Publications by authors named "Gopi A Tejwani"

5 Publications

  • Page 1 of 1

Acute nicotine changes dynorphin and prodynorphin mRNA in the striatum.

Psychopharmacology (Berl) 2009 Jan 21;201(4):507-16. Epub 2008 Sep 21.

Department of Psychiatry, College of Medicine, Ohio State University, Columbus, OH 43210, USA.

Rationale: Nicotine displays rewarding and aversive effects, and while dopamine has been linked with nicotine's reward, the neurotransmitter(s) involved with aversion remains speculative. The kappa-dynorphinergic system has been associated with negative motivational and affective states, and whether dynorphin (Dyn) contributes to the behavioral pharmacology of nicotine is a pertinent question.

Objective: We determined whether administration of a single dose of nicotine alters the biosynthesis of Dyn in the striatum of mice.

Results: Nicotine free base, 1 mg/kg, sc, induced a biphasic, protracted increase of striatal Dyn, an initial rise by 1 h, which declined to control levels by 2 h, and a subsequent increase, between 6 and 12 h, lasting over 24 h. At 1 h, the nicotine effect was dose dependent, with doses>or=0.5 mg/kg inducing a response. Prodynorphin mRNA increased by 30 min for over 24 h, and in situ hybridization demonstrated elevated signal in caudate/putamen and nucleus accumbens. The nicotinic antagonist mecamylamine prevented the Dyn response, and a similar effect was observed with D1- and D2-like dopamine receptor antagonists, SCH 23390, sulpiride, and haloperidol. The glutamate NMDA receptor antagonist MK-801 reversed the nicotine-induced increase of Dyn, while the AMPA antagonist NBQX had a marginal effect.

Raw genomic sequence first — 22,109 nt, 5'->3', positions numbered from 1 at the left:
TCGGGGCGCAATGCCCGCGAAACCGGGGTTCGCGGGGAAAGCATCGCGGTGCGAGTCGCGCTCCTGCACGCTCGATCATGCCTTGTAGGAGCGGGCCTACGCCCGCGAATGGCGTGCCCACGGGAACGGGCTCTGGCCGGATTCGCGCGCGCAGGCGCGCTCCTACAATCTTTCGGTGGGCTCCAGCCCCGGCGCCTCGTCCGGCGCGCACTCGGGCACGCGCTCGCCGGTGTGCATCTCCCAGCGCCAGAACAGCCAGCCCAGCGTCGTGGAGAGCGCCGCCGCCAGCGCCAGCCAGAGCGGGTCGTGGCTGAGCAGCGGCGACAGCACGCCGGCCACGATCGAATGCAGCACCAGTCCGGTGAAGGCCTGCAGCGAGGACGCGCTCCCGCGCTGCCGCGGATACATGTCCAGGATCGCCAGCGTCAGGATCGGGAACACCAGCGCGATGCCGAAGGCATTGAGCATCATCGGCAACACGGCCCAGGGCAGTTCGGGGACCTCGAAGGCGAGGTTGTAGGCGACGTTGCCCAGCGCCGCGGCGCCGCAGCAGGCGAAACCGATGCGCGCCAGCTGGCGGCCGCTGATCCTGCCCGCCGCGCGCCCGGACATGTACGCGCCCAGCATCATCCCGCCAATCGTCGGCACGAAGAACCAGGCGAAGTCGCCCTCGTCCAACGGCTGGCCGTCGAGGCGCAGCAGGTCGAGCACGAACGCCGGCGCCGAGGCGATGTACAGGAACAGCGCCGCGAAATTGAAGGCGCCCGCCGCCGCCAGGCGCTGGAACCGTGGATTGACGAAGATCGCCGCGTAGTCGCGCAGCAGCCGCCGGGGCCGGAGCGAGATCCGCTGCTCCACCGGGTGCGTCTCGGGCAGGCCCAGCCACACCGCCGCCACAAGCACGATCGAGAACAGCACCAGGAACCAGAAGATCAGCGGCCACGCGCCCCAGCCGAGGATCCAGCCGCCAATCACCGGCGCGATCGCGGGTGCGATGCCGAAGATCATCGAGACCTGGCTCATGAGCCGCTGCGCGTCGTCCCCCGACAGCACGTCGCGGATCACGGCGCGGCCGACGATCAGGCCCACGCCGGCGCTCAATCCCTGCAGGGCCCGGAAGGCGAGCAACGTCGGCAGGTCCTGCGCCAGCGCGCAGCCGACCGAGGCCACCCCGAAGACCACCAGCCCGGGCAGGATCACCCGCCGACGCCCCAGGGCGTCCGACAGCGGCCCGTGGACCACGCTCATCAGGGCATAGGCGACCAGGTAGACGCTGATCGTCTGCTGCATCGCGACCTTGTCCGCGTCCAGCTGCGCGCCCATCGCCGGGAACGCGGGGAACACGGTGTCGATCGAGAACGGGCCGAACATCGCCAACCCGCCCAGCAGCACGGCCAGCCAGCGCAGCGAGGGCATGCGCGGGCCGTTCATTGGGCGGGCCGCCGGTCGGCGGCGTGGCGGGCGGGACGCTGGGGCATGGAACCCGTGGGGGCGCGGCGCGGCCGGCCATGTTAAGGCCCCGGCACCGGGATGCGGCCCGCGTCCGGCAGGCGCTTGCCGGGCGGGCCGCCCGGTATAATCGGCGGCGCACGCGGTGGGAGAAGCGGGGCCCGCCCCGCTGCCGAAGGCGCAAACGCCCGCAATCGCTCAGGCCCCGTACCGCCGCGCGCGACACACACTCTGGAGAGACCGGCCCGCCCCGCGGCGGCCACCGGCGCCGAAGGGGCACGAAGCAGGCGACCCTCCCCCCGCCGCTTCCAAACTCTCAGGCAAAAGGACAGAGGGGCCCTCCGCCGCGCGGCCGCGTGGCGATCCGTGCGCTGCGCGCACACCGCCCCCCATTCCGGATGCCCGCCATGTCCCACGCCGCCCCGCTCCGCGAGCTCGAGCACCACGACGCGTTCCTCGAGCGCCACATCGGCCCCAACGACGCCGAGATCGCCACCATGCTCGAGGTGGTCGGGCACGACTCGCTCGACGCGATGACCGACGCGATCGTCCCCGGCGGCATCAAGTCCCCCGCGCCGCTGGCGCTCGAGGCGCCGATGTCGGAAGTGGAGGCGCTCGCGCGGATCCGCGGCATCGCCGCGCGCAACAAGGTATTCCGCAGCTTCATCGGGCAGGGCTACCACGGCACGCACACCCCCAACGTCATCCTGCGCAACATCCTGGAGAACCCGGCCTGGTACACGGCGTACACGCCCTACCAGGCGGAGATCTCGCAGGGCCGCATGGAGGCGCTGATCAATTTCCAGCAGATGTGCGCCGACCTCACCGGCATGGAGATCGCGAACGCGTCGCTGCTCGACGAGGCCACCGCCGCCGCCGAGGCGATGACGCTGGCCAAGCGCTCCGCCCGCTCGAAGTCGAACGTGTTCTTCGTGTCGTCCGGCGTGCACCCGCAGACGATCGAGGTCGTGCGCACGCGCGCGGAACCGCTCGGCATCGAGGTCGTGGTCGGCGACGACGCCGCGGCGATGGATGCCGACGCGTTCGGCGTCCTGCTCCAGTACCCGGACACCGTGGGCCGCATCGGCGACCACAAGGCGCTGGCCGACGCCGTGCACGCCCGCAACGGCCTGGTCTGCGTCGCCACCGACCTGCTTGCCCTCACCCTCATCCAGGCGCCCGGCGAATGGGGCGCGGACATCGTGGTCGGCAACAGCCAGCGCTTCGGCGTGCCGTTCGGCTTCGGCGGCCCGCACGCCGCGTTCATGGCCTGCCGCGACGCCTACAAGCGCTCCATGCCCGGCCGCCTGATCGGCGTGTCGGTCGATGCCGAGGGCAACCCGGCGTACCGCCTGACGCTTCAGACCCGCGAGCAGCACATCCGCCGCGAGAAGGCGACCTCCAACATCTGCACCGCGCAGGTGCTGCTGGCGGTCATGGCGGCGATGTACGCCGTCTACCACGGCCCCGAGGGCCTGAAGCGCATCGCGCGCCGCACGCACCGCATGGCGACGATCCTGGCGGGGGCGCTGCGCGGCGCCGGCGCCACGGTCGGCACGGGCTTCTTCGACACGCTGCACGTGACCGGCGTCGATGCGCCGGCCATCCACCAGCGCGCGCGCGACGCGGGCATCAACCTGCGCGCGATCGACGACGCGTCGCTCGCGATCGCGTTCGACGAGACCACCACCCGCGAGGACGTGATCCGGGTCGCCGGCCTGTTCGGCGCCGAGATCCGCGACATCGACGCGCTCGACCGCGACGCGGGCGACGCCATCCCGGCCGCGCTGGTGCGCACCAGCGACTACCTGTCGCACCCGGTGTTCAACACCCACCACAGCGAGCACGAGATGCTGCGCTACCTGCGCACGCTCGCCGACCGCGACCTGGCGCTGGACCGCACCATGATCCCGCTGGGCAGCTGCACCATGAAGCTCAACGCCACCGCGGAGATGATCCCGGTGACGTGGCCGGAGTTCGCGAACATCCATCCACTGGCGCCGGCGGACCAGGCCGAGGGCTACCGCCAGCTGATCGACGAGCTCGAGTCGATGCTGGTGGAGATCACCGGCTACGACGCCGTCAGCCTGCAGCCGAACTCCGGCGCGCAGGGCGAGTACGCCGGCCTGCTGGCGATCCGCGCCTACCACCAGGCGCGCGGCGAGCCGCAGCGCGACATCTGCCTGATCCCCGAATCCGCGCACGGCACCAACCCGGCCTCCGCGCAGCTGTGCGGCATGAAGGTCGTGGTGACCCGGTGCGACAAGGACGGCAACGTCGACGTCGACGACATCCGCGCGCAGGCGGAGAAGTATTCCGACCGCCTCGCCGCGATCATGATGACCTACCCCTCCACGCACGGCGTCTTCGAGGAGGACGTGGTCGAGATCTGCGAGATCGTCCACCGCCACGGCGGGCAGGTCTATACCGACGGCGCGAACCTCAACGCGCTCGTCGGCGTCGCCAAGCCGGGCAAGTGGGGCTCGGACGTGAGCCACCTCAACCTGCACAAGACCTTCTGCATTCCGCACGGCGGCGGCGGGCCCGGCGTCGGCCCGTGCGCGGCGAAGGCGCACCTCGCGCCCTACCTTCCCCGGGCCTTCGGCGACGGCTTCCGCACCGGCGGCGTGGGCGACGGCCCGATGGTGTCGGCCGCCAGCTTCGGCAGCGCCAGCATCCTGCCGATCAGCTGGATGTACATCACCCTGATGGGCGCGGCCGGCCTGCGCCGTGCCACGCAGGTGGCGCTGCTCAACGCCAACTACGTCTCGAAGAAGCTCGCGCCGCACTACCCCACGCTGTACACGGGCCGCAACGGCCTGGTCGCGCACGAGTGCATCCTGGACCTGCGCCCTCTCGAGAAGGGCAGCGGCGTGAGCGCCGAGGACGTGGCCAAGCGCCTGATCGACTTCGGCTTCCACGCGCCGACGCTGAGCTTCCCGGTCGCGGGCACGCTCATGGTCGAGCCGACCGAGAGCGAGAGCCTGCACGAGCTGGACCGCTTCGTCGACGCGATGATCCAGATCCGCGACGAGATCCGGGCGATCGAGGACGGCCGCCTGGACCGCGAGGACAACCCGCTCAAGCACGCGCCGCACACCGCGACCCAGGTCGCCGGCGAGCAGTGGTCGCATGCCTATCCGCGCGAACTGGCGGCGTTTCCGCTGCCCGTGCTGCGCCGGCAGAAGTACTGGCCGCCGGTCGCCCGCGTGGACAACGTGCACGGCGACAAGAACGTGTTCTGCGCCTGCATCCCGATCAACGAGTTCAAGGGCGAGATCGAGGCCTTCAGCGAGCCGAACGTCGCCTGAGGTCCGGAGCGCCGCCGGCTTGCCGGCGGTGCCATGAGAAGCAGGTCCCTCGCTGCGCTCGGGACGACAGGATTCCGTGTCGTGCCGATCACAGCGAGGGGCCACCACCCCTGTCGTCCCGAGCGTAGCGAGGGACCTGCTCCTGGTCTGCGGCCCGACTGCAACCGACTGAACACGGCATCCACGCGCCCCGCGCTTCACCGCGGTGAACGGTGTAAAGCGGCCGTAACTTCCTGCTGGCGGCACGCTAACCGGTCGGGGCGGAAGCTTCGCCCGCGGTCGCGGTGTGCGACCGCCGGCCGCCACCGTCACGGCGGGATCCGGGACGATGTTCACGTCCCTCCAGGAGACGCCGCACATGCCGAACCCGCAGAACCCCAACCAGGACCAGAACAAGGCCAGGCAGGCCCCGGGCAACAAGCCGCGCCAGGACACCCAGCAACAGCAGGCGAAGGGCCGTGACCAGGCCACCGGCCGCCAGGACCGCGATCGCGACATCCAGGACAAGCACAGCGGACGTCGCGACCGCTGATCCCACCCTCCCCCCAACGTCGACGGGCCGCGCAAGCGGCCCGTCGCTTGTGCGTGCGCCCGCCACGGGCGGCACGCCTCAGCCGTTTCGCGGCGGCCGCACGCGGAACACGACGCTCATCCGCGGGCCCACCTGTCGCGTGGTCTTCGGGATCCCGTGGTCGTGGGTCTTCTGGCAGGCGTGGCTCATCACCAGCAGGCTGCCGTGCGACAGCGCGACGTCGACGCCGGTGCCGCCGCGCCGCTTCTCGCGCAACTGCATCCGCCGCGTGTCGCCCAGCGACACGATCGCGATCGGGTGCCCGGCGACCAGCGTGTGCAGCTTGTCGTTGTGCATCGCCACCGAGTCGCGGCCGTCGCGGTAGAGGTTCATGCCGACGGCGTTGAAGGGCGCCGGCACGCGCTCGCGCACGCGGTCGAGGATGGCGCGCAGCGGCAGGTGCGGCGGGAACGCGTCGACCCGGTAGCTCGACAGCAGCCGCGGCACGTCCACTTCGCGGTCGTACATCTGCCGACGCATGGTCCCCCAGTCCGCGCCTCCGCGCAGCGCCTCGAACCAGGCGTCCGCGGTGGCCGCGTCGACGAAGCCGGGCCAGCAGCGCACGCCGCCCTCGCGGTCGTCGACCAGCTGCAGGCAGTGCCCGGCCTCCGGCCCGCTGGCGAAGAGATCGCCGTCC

Conclusions: We interpret our findings to indicate that acute nicotine enhances the synthesis and release of striatal Dyn. We propose that nicotine influences Dyn primarily through dopamine release and that glutamate plays a modulatory role. A heightened dynorphinergic tone may contribute to the aversive effects of nicotine in naive animals and first-time tobacco smokers.
View Article and Find Full Text PDF

Download full-text PDF

Source Listing
January 2009

Dynorphin and prodynorphin mRNA changes in the striatum during nicotine withdrawal.

Synapse 2008 Jun;62(6):448-55

Department of Psychiatry, College of Medicine, Ohio State University, Columbus, Ohio 43210, USA.

Nicotine withdrawal causes somatic and negative affective symptoms that contribute to relapse and continued tobacco smoking. So far, the neuronal substrates involved are not fully understood, and an opioid role has been suggested. In this regard, the opioid dynorphin (Dyn) is of interest as it produces aversive states and has been speculated to play a role in the nicotine behavioral syndrome. These studies explore whether Dyn metabolism is altered during withdrawal following chronic administration of nicotine. Mice were administered nicotine, 2 mg/kg, s.c., four times daily for 14 days, and Dyn and prodynorphin (PD) mRNA estimated in selective brain regions at various times (30 min to 96 h) following drug discontinuation. The content of Dyn, estimated by RIA, was decreased in the striatum for a protracted time, from 30 min to over 72 h. In contrast, the mRNA for PD, evaluated by Northern blot, was elevated, appearing by 8 h and lasting over 96 h. Dyn was decreased in both ventral and dorsal striatum, and PD mRNA was differentially increased in the two striatal compartments as demonstrated by in situ hybridization. PD message was predominantly augmented in the nucleus accumbens, rostral pole, core, and shell, and the medial aspects of caudate/putamen. We interpret these data to indicate increased activity of striatal, particularly accumbal, dynorphinergic neurons during nicotine withdrawal resulting in enhanced peptide release and compensatory synthesis. Heightened dynorphinergic tone might be responsible, in part, for the emergence of the negative affective states observed during nicotine withdrawal.